Although physicians may or may not be good leaders, there is much that they can do to develop strong leadership skills.

If they want to create a strong brand and a good team, physicians today need to improve their people skills, learn to trust their staff, and learn to share accountability.

Too often, doctors use staff members as stepping mats, bark orders they don’t expect anyone to question, and run their practice with no vision. They also limit their skills to diagnostics and treating patients.

Whether doctors have their own practice or work for others, they need the same business skills other people in business possess. Maybe the key word here is “business.” Doctors have not traditionally thought of themselves as “businessmen” — probably because they don’t have to play the role with larger facilities.

Medical schools are clearly a big part of the problem. They are not adequately preparing medical students to enter today’s much-changed healthcare environments.

These schools should begin teaching doctors basic business management skills. They also need to dismantle the “god complex“.

There is a silver lining, though, if the problems at hand can be appropriately confronted.


1. Most doctors haven’t received formal training in business management. Even if they hire an office manager, how can they properly supervise such a person without a good understanding of business administration?

2. Some of the people-management skills most doctors never received formal training in include: conflict resolution; sexual harassment; ethnic, racial and sexual orientation sensitivity; accommodating the disabled and the handicapped, etc.

3. Physicians are not taught to expect from staff: independent thinking, initiative or autonomy. Staff, intimidated by this military-style paradigm, then expect the doctor to provide solutions for just about everything, including things that should clearly fall under the staff member’s support-capacity jurisdiction.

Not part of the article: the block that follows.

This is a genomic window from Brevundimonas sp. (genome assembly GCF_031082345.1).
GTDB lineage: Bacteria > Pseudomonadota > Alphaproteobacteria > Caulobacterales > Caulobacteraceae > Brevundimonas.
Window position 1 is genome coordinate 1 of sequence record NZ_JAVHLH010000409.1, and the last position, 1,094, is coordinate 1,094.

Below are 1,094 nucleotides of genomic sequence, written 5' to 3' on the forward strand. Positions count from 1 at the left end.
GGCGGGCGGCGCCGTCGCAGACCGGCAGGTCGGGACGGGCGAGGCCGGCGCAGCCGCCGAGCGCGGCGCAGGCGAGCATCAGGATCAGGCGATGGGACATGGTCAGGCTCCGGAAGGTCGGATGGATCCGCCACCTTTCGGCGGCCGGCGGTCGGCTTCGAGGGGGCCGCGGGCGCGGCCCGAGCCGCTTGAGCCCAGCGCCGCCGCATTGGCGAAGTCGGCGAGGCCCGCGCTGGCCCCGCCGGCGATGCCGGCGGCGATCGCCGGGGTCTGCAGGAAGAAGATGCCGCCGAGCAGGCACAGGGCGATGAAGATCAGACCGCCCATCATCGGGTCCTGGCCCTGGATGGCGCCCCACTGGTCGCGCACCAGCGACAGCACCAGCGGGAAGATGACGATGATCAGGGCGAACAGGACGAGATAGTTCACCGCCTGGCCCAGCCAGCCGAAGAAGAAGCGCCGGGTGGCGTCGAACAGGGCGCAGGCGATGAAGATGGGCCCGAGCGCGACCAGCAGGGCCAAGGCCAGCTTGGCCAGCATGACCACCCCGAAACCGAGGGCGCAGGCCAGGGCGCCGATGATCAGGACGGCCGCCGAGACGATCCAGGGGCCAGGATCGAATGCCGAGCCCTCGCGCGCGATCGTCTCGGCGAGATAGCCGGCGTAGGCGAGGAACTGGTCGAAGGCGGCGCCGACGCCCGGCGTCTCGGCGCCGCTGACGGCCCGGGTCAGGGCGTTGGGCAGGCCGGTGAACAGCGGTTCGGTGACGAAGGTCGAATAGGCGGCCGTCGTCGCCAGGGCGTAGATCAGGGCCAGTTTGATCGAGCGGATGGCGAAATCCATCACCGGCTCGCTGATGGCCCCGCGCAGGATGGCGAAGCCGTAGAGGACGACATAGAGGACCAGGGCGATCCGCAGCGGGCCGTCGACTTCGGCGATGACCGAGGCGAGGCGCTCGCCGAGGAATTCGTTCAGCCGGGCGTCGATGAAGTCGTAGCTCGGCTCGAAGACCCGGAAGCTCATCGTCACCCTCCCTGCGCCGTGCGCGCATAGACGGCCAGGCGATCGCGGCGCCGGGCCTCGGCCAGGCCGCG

4. Many physicians have acquired the attitude that using more team-oriented and collaborative management approaches would necessitate surrendering too much of their power. They fear that doing this can make them seem “weak” to their staff — a perception that is, at best, impractical.

5. Repeatedly letting staff ask questions about non-medical problems or conflicts. If they don’t allow this, they think, staff members will no longer view the physician as omniscient. This view, purposely perpetrated over the years because of the obvious advantages it imparts, is dysfunctional, not to mention mythical.

6. Doctors often have difficulty admitting to staff that there are areas about which they aren’t experts. By not straightening staff members out when they try to put on the shoulders of doctors things that they should be able to handle on their own, doctors help to perpetuate this child-like over-dependence.

7. Doctors have a problem acknowledging that people under them have their own areas of expertise that doctors need to take a back seat to — some of these things include billing, scheduling and even basic clinical things like phlebotomy. A doctor who hasn’t had to draw blood in the past five years, for example, should delegate to a medical assistant or an LPN who, in contrast, must do that sort of thing every day.

8. Doctors are not very good at “sharing” anything, including responsibilities, power, authority, accountability or decision-making.